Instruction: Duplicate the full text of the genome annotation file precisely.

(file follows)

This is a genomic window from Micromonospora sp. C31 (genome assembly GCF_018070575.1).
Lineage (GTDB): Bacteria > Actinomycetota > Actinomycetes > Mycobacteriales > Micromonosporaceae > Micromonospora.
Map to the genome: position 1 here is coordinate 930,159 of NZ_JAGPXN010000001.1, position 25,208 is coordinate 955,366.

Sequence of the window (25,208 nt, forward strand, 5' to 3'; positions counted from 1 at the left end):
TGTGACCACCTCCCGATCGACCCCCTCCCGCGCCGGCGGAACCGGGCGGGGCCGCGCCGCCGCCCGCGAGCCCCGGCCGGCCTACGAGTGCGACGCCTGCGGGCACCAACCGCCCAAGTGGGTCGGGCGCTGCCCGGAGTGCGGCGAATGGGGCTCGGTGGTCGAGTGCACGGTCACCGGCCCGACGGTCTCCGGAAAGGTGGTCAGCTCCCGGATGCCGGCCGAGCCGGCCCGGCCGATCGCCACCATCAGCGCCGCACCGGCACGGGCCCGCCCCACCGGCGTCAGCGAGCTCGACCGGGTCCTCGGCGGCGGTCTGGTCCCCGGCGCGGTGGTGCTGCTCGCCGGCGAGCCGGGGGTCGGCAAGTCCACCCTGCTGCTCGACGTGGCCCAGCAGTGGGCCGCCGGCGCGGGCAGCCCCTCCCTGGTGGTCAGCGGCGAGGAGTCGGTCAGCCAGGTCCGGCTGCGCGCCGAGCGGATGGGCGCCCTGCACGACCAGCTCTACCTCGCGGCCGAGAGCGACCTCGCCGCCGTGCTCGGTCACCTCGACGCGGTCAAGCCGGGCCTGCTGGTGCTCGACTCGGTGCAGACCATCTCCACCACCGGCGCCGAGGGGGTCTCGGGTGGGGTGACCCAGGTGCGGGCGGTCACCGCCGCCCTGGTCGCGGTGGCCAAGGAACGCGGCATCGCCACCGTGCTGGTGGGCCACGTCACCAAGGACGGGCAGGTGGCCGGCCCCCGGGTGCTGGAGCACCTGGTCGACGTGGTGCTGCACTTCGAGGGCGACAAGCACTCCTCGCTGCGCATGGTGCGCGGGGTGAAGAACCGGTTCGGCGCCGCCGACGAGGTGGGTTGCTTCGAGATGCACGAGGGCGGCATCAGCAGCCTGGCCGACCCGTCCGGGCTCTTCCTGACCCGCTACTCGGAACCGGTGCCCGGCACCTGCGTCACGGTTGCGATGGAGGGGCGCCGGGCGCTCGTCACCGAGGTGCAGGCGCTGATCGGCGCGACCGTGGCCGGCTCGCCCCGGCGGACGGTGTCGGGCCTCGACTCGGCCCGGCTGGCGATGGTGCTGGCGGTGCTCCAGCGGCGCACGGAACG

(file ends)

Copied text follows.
This is a genomic window from Micromonospora sp. C31 (genome assembly GCF_018070575.1).
Lineage (GTDB): Bacteria > Actinomycetota > Actinomycetes > Mycobacteriales > Micromonosporaceae > Micromonospora.
Map to the genome: position 1 here is coordinate 930,159 of NZ_JAGPXN010000001.1, position 25,208 is coordinate 955,366.

Sequence of the window (25,208 nt, forward strand, 5' to 3'; positions counted from 1 at the left end):
TGTGACCACCTCCCGATCGACCCCCTCCCGCGCCGGCGGAACCGGGCGGGGCCGCGCCGCCGCCCGCGAGCCCCGGCCGGCCTACGAGTGCGACGCCTGCGGGCACCAACCGCCCAAGTGGGTCGGGCGCTGCCCGGAGTGCGGCGAATGGGGCTCGGTGGTCGAGTGCACGGTCACCGGCCCGACGGTCTCCGGAAAGGTGGTCAGCTCCCGGATGCCGGCCGAGCCGGCCCGGCCGATCGCCACCATCAGCGCCGCACCGGCACGGGCCCGCCCCACCGGCGTCAGCGAGCTCGACCGGGTCCTCGGCGGCGGTCTGGTCCCCGGCGCGGTGGTGCTGCTCGCCGGCGAGCCGGGGGTCGGCAAGTCCACCCTGCTGCTCGACGTGGCCCAGCAGTGGGCCGCCGGCGCGGGCAGCCCCTCCCTGGTGGTCAGCGGCGAGGAGTCGGTCAGCCAGGTCCGGCTGCGCGCCGAGCGGATGGGCGCCCTGCACGACCAGCTCTACCTCGCGGCCGAGAGCGACCTCGCCGCCGTGCTCGGTCACCTCGACGCGGTCAAGCCGGGCCTGCTGGTGCTCGACTCGGTGCAGACCATCTCCACCACCGGCGCCGAGGGGGTCTCGGGTGGGGTGACCCAGGTGCGGGCGGTCACCGCCGCCCTGGTCGCGGTGGCCAAGGAACGCGGCATCGCCACCGTGCTGGTGGGCCACGTCACCAAGGACGGGCAGGTGGCCGGCCCCCGGGTGCTGGAGCACCTGGTCGACGTGGTGCTGCACTTCGAGGGCGACAAGCACTCCTCGCTGCGCATGGTGCGCGGGGTGAAGAACCGGTTCGGCGCCGCCGACGAGGTGGGTTGCTTCGAGATGCACGAGGGCGGCATCAGCAGCCTGGCCGACCCGTCCGGGCTCTTCCTGACCCGCTACTCGGAACCGGTGCCCGGCACCTGCGTCACGGTTGCGATGGAGGGGCGCCGGGCGCTCGTCACCGAGGTGCAGGCGCTGATCGGCGCGACCGTGGCCGGCTCGCCCCGGCGGACGGTGTCGGGCCTCGACTCGGCCCGGCTGGCGATGGTGCTGGCGGTGCTCCAGCGGCGCACGGAACG